I decided to tackle an Art Journal Adventure prompt in my art time. The prompt I chose from the ones I have skipped was the letter J combined with “something that shows half”. Frequent readers of my blog will know how my mind works and understand why I immediately settled upon illustrating Jekyll and Hyde. I interpreted “half” was being about duality but also chose to represent it literally by splitting my illustration in half and making one side more Jekyll and one side more Hyde. I think I just about got what was in my head onto paper.
On Sunday a very rare event occurred: I found myself at home alone for over an hour. I decided that this was such a blue moon alignment of schedules that I was entirely justified in spending the whole time on myself. Of course, inevitably I pottered around and frittered away time for a bit but I did settle down at my art table, open up my art journal, and set to work. For the first time in a very long time, I completed an art journal page, from beginning to end, in one setting. I used the drying time of the first layer for a cup of tea.
I decided to work on last week’s Art Journal Adventure prompt which was the letter G. As I have mentioned before, I like vague prompts because they are so open-ended but I appreciate having a prompt as a nudge to just get on with something, anything. I was in a spooky, monster making sort of mood so I decided that G would be for Ghost. I wanted my ghost to be appearing out of the gloom so I started by making the page dark and gradually pulled in lighter layers while narrowing the focus until I was using white for the highlights on the ghostly figure. The proportions, especially of the arms, are terrible but who cares really. It’s only an art journal page and, besides which, she’s a ghost. Perfection isn’t an option when you are the wailing, moaning, unsettled undead.
Ultimately the outcome on the page is irrelevant. What really matters is that, after a long period of meagre rations of art time, I got to spend a whole feast of time playing around with art materials and getting messy.
This was the second of the art journal pages I created while at my monthly art journaling group. I created it in response to two Art Journal Adventure prompts – bird and the letter I. I am being a bit cheeky with the letter I since I decided it is covered by my use of indigo. What inspired the illustration, however, was the song ‘Wings of a Dove’ by Madness. I have been on a bit of a musical nostalgia kick recently, introducing my sons to more of the music I was into when I was their ages and younger. For that reason, I had been listening to the track shortly before heading out to the meet up and, with the lyrics still in my mind’s ear, I decided to come up with an illustration. It’s drawn with Inktense pencils with a little bit of micron pen for the vine patterns on the clothing. I find my Inktense pencils are ideal for portable art because they can be easily activated with a water brush, are fixed when dry, and dry pretty quickly.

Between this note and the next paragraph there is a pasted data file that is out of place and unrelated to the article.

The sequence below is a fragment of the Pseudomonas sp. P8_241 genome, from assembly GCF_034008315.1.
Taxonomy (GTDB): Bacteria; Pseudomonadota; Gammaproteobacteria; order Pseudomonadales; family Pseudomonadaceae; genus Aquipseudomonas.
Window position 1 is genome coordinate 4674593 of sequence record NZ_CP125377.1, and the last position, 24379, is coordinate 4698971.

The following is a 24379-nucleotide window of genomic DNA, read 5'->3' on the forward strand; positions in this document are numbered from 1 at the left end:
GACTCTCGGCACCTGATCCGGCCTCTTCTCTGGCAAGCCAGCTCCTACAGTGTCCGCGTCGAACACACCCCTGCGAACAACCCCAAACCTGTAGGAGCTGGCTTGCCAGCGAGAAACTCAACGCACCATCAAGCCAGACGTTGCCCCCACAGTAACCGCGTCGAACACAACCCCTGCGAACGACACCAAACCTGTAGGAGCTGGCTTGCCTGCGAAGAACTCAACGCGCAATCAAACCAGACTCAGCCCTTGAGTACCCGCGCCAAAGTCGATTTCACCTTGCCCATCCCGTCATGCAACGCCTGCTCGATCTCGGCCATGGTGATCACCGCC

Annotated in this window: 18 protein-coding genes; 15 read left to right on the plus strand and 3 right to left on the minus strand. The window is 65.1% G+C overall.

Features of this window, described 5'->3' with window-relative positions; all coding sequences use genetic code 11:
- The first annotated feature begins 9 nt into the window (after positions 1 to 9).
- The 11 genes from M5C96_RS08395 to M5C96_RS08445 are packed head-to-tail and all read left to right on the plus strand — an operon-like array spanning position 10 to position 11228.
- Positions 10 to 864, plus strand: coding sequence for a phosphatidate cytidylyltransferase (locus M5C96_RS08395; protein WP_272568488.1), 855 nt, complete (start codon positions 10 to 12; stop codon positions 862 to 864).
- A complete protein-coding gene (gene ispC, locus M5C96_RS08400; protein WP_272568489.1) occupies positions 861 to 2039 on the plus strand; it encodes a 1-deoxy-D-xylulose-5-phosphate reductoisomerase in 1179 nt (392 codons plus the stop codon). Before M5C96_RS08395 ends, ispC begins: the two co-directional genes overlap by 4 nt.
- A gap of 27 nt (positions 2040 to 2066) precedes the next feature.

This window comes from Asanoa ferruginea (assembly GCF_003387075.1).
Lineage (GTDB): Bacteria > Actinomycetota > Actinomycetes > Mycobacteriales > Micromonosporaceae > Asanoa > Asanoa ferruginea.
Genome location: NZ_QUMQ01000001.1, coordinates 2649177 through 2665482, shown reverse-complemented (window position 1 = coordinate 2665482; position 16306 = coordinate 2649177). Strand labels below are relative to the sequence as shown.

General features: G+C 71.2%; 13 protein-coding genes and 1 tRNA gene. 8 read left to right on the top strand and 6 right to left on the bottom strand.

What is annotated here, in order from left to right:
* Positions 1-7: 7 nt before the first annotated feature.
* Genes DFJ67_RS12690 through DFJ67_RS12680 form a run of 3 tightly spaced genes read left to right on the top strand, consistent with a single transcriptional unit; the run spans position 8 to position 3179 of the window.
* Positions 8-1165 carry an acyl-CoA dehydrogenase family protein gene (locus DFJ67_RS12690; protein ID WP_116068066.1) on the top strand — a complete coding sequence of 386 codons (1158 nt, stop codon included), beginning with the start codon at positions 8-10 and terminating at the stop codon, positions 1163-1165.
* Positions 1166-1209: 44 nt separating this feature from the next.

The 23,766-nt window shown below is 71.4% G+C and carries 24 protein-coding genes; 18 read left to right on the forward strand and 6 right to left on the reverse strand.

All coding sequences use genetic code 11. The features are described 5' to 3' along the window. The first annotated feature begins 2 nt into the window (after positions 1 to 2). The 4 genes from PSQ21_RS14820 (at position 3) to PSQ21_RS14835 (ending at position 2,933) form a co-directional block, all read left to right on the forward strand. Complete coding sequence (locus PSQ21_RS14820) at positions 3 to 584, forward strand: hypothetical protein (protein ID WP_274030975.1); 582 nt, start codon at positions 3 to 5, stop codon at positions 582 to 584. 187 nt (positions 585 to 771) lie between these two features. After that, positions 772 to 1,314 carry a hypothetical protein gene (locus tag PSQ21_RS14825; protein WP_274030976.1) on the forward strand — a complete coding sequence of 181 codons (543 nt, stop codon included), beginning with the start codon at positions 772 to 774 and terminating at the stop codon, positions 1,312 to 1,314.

Have I mentioned (more than a zillion times?) that I am over Winter and yearning for Spring? A couple of weeks ago, I saw a rabbit bound across my yard and I thought that was a sure sign. Turns out that bunny was just a dimwit who needed to stay in his burrow a bit longer. I also noted that our daffodils were sprouting out of the dirt. That was another hopeful sign. Then the shoots got buried under a foot of snow. Spring has to be soon though. It has to.
My latest art journal page was, therefore, inspired by thoughts of Spring. The Art Journal Adventure prompt was S which fitted perfectly with my intention of creating a Spring themed art journal page. The idea is a personification of Spring waking from a slumber and starting to bloom. I must confess that this was a far better idea in my head than translated on the page. I had to work in a whole load of small rations of time which certainly did not help in terms of cohesion and the fact that I rushed through some of the elements is very visible. I like the idea, however, and might return to it when I have more time to accomplish a better execution. I will state that my art work is perfectly straight – it is my iphone photography that is squint.
Maybe it was because I recently collaged a lobster into an art journal page or maybe it is my fondness for all things monstrous, but the next subject in my Rainbow Art Journal turned out to be a Lobster Girl. It’s the page where I am transitioning between red and orange so I guess that combination of colours sparked my imagination and set it off in that direction. Whatever the inspiration, when I put pencil to paper, this was the illustration that emerged.
Someone asked me recently if I ever return to past works and have another stab at them in order to apply sharpened skills or a more developed style. I do return time and again to certain subjects – zombies, Red Riding Hood, skeletal elements, mythology – but I don’t generally have another crack at a past artwork. I thought, however, that maybe it could be an interesting exercise to take a few works in a medium I am more comfortable with -namely ink and watercolour – and try depicting the exact same subject using mixed media. I decided to use some of my illustrations from my 100 Faces challenge.